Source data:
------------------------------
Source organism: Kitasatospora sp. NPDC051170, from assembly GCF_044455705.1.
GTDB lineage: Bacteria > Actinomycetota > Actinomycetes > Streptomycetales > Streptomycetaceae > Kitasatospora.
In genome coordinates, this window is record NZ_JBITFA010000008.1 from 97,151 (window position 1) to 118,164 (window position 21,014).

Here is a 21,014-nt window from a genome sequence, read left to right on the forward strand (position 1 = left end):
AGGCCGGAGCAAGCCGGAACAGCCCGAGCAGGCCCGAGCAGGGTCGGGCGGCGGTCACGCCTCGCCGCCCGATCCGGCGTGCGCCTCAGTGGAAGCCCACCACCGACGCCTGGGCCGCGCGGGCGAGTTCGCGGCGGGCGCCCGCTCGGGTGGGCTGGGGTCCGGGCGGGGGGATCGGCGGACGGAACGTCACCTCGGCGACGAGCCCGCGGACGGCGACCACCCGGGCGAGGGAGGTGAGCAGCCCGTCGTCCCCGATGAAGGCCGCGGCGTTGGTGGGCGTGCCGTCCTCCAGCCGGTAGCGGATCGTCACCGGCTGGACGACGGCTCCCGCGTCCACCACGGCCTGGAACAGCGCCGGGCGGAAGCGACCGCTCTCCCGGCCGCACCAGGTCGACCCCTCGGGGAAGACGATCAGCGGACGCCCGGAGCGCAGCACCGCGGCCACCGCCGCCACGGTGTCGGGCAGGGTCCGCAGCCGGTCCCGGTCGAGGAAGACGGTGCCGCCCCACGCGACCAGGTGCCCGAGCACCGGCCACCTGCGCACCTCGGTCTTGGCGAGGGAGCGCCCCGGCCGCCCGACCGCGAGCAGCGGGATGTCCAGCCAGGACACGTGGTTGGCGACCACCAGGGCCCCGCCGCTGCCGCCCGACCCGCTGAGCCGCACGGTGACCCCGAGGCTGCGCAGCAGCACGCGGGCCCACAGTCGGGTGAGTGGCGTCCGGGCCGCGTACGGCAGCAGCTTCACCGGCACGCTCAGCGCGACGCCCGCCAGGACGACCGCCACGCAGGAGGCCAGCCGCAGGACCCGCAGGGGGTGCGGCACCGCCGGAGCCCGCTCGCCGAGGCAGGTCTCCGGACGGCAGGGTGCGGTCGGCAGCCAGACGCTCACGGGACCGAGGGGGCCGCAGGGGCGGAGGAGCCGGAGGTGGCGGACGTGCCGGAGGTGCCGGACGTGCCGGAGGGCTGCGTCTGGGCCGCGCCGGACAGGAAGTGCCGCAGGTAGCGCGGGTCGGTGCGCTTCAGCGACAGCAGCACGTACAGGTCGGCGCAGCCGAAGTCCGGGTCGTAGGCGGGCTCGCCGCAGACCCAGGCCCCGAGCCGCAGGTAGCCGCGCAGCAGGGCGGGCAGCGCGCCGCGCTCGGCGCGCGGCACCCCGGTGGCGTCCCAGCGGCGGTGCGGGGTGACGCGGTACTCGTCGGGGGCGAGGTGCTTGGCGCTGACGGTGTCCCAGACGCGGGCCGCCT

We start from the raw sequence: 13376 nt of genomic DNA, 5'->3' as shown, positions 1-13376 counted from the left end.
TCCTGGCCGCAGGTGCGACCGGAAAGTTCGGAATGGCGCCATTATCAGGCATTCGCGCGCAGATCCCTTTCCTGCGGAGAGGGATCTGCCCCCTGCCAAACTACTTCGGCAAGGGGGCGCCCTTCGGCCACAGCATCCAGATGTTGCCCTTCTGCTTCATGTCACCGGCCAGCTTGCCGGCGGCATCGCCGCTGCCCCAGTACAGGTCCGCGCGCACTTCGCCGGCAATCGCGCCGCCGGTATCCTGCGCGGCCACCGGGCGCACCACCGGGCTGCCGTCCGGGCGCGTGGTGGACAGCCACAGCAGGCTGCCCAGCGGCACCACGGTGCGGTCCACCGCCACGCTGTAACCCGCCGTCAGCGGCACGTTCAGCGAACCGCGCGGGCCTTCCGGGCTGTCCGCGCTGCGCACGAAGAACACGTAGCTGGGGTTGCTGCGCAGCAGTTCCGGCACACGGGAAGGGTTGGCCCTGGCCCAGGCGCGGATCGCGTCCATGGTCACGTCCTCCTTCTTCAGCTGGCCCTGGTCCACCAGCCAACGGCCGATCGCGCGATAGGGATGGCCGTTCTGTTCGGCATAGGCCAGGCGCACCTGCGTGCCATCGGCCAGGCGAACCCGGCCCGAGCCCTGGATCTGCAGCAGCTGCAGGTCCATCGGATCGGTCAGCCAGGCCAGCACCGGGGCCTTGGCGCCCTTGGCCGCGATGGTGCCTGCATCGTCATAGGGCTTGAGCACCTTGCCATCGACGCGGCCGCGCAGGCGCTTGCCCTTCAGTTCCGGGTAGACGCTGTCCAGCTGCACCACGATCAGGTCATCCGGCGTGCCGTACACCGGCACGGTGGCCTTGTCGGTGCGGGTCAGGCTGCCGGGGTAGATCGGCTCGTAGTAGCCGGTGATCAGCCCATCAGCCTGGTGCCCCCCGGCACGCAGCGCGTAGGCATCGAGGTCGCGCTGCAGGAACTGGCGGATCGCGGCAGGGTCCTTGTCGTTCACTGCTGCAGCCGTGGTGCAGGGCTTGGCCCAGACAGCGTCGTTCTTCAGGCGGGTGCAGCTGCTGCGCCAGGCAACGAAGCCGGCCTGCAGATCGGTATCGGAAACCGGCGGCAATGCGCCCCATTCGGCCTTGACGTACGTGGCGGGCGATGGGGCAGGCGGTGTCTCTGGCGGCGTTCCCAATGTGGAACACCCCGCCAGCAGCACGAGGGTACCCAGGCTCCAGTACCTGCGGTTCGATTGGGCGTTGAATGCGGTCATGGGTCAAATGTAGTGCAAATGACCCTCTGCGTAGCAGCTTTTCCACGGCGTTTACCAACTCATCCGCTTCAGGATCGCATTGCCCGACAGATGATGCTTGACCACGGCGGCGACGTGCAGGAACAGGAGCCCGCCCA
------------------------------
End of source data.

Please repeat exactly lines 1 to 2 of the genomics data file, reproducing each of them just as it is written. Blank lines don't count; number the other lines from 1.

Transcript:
Source organism: Kitasatospora sp. NPDC051170, from assembly GCF_044455705.1.
GTDB lineage: Bacteria > Actinomycetota > Actinomycetes > Streptomycetales > Streptomycetaceae > Kitasatospora.